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Thanks @bismarck builder You do get an aftermarket set for this, but this is my first attempt at this kit. While it’s really detailed if you wanted to go to town or even improve the railings which are a tad thick in the moulded plastic the photo etch railings would be a nice addition. I would next time.

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Demarcation lines masked and I’ll be hand brushing lifecolor Kriegsmarine blaugrau 58-1 III . Hopefully using downward brush strokes it might help replicate the salt water fading across the saddle tanks. The blue on U-81 in the smaller model gives an idea of the shade.

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Update: 3 coats of blaugrau on the lower portion of the hull below the waterline and between 1 and 3 downward passes above the waterline below the demarcation. Nice tonal effect as a base to represent the salt water draining out the vents.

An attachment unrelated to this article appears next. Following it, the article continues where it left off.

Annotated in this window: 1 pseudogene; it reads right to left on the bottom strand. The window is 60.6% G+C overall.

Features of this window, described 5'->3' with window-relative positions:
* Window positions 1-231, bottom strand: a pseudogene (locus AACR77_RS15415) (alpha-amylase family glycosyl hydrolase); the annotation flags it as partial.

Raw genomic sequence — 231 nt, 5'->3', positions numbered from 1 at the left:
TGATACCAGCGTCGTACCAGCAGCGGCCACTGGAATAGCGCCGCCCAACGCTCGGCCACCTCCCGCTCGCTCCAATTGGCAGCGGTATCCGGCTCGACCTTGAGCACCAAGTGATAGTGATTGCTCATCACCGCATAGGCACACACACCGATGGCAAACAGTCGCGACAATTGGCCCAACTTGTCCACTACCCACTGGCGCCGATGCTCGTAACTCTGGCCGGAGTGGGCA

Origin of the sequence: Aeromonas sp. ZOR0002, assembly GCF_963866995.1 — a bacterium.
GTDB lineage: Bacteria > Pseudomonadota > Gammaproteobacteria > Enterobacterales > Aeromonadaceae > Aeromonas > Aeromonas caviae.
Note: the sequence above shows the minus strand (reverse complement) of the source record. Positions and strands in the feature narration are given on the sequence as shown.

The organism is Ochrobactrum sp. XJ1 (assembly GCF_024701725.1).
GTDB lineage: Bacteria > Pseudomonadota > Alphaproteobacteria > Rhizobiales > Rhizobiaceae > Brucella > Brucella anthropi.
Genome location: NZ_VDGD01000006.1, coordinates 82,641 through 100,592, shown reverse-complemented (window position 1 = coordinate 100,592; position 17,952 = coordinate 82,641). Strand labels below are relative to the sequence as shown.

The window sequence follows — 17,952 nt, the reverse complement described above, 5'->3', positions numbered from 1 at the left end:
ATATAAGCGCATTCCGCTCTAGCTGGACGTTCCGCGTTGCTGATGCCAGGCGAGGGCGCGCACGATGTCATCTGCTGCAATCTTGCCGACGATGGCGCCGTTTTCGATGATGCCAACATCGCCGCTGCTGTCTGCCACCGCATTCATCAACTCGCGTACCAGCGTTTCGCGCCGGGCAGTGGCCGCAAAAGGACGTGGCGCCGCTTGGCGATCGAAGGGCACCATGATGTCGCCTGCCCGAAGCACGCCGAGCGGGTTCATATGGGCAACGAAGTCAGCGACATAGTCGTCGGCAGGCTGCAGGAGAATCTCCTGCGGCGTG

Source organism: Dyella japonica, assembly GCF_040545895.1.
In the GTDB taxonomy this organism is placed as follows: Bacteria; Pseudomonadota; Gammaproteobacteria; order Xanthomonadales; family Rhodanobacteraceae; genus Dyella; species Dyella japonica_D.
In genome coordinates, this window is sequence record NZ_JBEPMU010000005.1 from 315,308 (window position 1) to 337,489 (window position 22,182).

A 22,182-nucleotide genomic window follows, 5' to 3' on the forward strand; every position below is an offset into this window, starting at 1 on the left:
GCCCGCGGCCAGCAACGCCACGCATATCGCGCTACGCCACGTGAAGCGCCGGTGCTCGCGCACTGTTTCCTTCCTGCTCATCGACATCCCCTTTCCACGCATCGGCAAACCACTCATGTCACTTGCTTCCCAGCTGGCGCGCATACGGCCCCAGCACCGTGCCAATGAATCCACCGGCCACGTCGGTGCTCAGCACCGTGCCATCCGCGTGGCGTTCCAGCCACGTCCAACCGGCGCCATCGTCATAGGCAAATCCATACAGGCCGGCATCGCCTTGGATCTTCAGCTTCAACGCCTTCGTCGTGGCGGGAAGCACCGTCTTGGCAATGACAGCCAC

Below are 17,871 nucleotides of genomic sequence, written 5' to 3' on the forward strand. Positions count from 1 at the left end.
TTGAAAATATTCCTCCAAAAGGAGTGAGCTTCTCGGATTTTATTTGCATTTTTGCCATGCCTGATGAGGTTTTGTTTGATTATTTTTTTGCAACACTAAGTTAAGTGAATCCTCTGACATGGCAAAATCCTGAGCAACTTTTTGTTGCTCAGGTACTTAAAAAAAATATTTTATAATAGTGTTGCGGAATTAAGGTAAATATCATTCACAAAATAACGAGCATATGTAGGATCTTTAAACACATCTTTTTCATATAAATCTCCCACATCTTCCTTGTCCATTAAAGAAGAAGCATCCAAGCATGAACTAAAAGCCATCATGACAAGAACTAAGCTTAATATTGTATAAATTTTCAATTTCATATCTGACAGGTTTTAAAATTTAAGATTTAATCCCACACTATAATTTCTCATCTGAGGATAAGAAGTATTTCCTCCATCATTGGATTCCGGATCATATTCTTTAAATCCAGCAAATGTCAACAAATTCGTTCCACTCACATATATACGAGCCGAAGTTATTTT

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Rough coat on the weather deck. Pretty sure the u-boat decks were made of pine rather than teak. I used lifecolor RLM 74 as it’s a greeny dark grey and think is a good base for a weathered deck. Il use a combo of teerfinis 99 and some browns to detail.

 

 

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On 2/8/2021 at 8:30 PM, Greg Law said:

Yes definitely worth it. 

Don't let that cut get infected. A friend of mine has a cut like that and ended up really sick. I think we take these cut for granted these days and don't care for them like we used to. 

Interesting thread here for a few reasons, one being that I like the Revell u-boats, having done ones in 1:72, 1:144 and 1:350. All modelling related stuff on here looks great so far. 

 

On the other front, I picked up a necrotising infection in my finger after a very innocuous looking cut got infected. I was very close to losing to my fingertip and even now (6 years later) have lasting nerve damage and am missing a chunk out of the top of my digit. Did little to improve my modelling or bass playing, but I did end up with a great set of grisly (and gristly) photos to show off to anyone who wants to see them!